This post is probably not what you think; it's not about Senator Obama's current (or previous) Marxist-friendly remarks, though Marxism is on my mind because of the current discussions about "redistribution of wealth". It is more about whether this country can have a reasoned discussion about Marxism. That may be too much to ask, but I'm still curious whether it's possible.
"From each according to his ability, to each according to his need" was a catch-phrase made very popular by Marx, and it had (and in some circles still has) massive appeal. The reason for its appeal is not likely to be noticed if someone hears "Marx" and automatically sees gulags and mass graves. Marx inspires visceral reactions because of the long series of bloody, tyrannical dictators who have marched under his banner and have justified the unjustifiable with some help from his popular slogan. The Marxists have not yet determined how to make a Marxist utopia without resorting to a totalitarian state.
What I have here is a series of thoughts on both the appeal and dangers of the Marxist slogan. I used it to clarify some of my own thoughts, & would be glad to hear your own, on "From each according to his ability, to each according to his need."
Appeal: Is there any clearer articulation to date of what, exactly, a well-run economy should accomplish?
Danger: Here is a question for democracy to ponder: if you split the population very nearly in two, with the 51% of the people on the lower-producing / lower-earning end in one camp, and the 49% of the people on the higher-producing / higher-earning end in the other camp, is there anything to prevent the 51% from voting to confiscate a certain amount of the money of the 49%? Is there a risk of democracy becoming mob rule by vote, without resorting to violence?
Appeal: Who could argue but that it is both patriotic and humanitarian to help those in need?
Danger: The history of charity (and of charity-based welfare economy) has shown one thing clearly: whenever people are paid for being needy rather than for producing according to their ability, there appear a certain number of scammers, and the scammers if left unchecked tend to take as much as they can. There is an incentive for scammers to multiply until the system breaks as the demand for charity grows beyond the ability to supply it.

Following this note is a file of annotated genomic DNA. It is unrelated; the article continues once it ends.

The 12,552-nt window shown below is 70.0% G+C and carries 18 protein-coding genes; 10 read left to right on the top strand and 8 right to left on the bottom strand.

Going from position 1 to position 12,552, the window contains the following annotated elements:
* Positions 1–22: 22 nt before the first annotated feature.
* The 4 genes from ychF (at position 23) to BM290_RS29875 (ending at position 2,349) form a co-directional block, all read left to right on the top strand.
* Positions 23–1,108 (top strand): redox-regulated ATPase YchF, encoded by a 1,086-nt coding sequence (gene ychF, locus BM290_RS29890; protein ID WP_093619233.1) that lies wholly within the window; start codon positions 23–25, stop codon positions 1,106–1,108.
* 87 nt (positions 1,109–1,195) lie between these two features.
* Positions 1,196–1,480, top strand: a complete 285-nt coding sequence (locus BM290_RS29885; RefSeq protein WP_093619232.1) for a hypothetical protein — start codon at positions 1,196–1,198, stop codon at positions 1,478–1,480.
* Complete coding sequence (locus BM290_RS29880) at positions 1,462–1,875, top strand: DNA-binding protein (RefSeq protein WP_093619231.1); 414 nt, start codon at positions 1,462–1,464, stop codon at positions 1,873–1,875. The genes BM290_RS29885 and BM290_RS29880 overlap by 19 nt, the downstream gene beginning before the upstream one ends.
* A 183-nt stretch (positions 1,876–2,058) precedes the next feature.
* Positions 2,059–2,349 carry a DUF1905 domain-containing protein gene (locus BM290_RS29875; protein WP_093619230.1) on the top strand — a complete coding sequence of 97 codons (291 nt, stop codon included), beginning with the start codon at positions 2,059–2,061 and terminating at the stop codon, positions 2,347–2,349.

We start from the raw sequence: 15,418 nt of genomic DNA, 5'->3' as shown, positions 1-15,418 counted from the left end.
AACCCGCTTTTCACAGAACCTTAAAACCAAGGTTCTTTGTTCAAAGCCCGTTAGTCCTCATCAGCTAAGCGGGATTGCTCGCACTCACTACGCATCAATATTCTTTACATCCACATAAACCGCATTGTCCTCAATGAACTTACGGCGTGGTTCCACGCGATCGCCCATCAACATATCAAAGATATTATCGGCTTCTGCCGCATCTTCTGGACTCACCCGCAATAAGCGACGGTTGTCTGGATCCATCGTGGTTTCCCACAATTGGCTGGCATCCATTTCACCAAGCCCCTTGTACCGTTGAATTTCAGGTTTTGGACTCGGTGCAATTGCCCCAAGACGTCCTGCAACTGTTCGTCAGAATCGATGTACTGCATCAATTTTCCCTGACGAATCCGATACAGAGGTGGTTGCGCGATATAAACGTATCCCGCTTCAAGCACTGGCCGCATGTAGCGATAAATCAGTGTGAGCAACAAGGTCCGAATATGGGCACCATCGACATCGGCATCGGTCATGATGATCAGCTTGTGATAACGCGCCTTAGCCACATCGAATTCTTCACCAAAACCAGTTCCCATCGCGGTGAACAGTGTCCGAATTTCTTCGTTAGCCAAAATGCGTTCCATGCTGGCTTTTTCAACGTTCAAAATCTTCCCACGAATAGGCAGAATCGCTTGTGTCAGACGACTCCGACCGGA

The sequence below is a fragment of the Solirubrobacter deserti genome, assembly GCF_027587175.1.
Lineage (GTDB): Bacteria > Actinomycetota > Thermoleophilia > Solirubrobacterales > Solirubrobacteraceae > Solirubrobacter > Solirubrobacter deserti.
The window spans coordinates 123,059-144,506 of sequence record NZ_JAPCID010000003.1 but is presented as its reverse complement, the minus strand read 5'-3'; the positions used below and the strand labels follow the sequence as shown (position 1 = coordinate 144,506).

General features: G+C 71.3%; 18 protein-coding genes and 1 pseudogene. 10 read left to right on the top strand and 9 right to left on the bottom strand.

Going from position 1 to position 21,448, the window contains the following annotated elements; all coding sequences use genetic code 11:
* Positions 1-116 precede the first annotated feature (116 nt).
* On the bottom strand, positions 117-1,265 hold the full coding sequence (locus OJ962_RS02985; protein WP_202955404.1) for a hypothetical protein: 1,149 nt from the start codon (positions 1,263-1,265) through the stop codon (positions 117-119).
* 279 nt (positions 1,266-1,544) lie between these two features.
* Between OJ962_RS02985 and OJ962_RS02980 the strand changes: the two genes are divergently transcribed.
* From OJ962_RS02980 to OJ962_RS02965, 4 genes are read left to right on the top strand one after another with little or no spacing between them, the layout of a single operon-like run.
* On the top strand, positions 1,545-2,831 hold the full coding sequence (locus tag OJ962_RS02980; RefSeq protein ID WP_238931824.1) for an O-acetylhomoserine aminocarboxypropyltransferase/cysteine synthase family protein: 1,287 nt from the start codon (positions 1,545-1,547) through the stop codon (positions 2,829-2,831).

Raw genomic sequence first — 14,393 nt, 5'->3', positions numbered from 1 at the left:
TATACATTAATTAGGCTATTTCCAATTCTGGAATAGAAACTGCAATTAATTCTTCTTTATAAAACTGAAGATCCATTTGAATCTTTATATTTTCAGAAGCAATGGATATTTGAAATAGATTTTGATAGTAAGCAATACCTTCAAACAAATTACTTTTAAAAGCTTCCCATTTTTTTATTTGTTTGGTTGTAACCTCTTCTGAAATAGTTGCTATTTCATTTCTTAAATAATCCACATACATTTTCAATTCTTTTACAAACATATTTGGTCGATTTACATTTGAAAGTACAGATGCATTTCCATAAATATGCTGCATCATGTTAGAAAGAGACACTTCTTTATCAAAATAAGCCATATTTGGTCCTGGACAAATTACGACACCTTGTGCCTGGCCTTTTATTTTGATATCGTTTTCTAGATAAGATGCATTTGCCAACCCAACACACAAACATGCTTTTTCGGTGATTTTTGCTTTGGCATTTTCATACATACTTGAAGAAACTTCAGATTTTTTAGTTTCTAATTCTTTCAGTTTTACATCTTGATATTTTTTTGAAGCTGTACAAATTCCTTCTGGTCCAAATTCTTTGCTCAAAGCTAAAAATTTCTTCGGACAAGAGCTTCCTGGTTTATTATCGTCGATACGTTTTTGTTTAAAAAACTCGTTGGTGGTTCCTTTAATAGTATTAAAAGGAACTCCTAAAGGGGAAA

Appeal: The system, if followed correctly, sounds like it should work. If all the people capable of producing did produce according to their ability, there should be enough for all. There should be enough extra to redistribute to those few people unable to produce enough for themselves.
Danger: The success of the whole system depends on maximizing the number of people in the "from each according to his ability camp" and minimizing the number of people in the "to each according to his need camp". However, there is no incentive for people to produce according to their ability, if they are not also rewarded according to their productivity.
Appeal: If everyone produced according to his ability, very few would be needy.
Danger: The "from/to" dynamic of the whole slogan makes redistribution the practical application. This is a disincentive for productivity among the people who are productive, and a disincentive for becoming productive among those who are not. The system carries a natural slant towards ever-smaller productive camps and ever-larger needy camps.
Appeal: It sounds like simple justice if each produced what he is able, and each consumed what he needs.
Danger: There is a certain injustice if the one who produces more is not also receiving more, if the one who works the hardest has no appreciable return on his work beyond the same given to one who hardly works, and if the one who hardly works receives material benefits from the produce taken away from the hard worker.
Appeal: There is no starvation if the whole economy is focused on meeting the needs of the people.
Danger: There is no incentive whatsoever to produce beyond the level of need. Gearing an economy to produce at the base level of need creates an economy which is an inch or two above the starvation line.
Appeal: An inch or two above the starvation line is a step forward for a nation that is starving.
Danger: An inch or two above the starvation line is a step backward for a nation where even the welfare recipients are far better off than that.
Appeal: When productivity is harnessed to meet peoples' material needs, there is no reason why anyone's material needs should go unmet.
Danger: When productivity is seen as serving only the goal of meeting material needs, there are abilities not likely to be tapped, such as the ability to innovate.
Appeal: An economy in which everyone consumes only what he needs ensures that everyone has the necessities of life.
Danger: When no one is permitted to consume or produce beyond material needs, there is no incentive for art, joy, creativity, leisure, or enthusiasm. The resulting culture is likely to be unyielding, cold, and Spartan. The necessity-driven economy does not envision breathing space for producing a thing of beauty or gladness for which nobody has a material need. Therefore, it fails the worker badly at his need to excel, to strive, to produce according to his full ability, which exceeds the level of producing at survival/necessity level.
See, I told you it wasn't about Obama. ;)